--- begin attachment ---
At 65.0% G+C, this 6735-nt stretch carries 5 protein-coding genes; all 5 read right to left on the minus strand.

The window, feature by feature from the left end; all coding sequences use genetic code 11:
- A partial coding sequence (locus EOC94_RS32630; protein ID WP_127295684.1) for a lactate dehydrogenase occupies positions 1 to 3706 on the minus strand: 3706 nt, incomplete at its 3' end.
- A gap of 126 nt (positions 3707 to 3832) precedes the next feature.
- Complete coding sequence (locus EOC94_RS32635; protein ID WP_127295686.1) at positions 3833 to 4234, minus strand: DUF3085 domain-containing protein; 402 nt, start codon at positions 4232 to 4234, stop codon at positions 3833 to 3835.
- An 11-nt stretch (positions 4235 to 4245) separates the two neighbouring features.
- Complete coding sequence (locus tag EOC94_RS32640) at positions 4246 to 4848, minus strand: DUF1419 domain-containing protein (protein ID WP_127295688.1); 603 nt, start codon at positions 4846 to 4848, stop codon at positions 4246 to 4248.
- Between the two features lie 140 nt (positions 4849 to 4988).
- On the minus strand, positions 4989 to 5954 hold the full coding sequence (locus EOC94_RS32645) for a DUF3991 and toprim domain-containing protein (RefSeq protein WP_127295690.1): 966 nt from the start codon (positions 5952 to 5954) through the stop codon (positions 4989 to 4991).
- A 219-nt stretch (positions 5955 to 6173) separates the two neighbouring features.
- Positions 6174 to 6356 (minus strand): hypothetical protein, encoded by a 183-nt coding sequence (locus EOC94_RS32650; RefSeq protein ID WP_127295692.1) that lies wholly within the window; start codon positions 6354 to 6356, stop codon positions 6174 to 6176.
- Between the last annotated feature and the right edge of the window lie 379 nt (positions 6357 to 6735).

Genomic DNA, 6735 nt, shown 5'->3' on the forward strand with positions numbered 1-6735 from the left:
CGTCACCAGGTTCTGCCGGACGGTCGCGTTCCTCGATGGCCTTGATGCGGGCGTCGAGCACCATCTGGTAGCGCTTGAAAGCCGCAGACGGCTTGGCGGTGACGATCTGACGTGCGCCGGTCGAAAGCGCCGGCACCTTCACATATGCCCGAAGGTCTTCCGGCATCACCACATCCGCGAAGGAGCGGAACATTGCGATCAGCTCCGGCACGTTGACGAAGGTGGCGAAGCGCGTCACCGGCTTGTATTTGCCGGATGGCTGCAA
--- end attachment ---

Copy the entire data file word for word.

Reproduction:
At 65.0% G+C, this 6735-nt stretch carries 5 protein-coding genes; all 5 read right to left on the minus strand.

The window, feature by feature from the left end; all coding sequences use genetic code 11:
- A partial coding sequence (locus EOC94_RS32630; protein ID WP_127295684.1) for a lactate dehydrogenase occupies positions 1 to 3706 on the minus strand: 3706 nt, incomplete at its 3' end.
- A gap of 126 nt (positions 3707 to 3832) precedes the next feature.
- Complete coding sequence (locus EOC94_RS32635; protein ID WP_127295686.1) at positions 3833 to 4234, minus strand: DUF3085 domain-containing protein; 402 nt, start codon at positions 4232 to 4234, stop codon at positions 3833 to 3835.
- An 11-nt stretch (positions 4235 to 4245) separates the two neighbouring features.
- Complete coding sequence (locus tag EOC94_RS32640) at positions 4246 to 4848, minus strand: DUF1419 domain-containing protein (protein ID WP_127295688.1); 603 nt, start codon at positions 4846 to 4848, stop codon at positions 4246 to 4248.
- Between the two features lie 140 nt (positions 4849 to 4988).
- On the minus strand, positions 4989 to 5954 hold the full coding sequence (locus EOC94_RS32645) for a DUF3991 and toprim domain-containing protein (RefSeq protein WP_127295690.1): 966 nt from the start codon (positions 5952 to 5954) through the stop codon (positions 4989 to 4991).
- A 219-nt stretch (positions 5955 to 6173) separates the two neighbouring features.
- Positions 6174 to 6356 (minus strand): hypothetical protein, encoded by a 183-nt coding sequence (locus EOC94_RS32650; RefSeq protein ID WP_127295692.1) that lies wholly within the window; start codon positions 6354 to 6356, stop codon positions 6174 to 6176.
- Between the last annotated feature and the right edge of the window lie 379 nt (positions 6357 to 6735).

Genomic DNA, 6735 nt, shown 5'->3' on the forward strand with positions numbered 1-6735 from the left:
CGTCACCAGGTTCTGCCGGACGGTCGCGTTCCTCGATGGCCTTGATGCGGGCGTCGAGCACCATCTGGTAGCGCTTGAAAGCCGCAGACGGCTTGGCGGTGACGATCTGACGTGCGCCGGTCGAAAGCGCCGGCACCTTCACATATGCCCGAAGGTCTTCCGGCATCACCACATCCGCGAAGGAGCGGAACATTGCGATCAGCTCCGGCACGTTGACGAAGGTGGCGAAGCGCGTCACCGGCTTGTATTTGCCGGATGGCTGCAA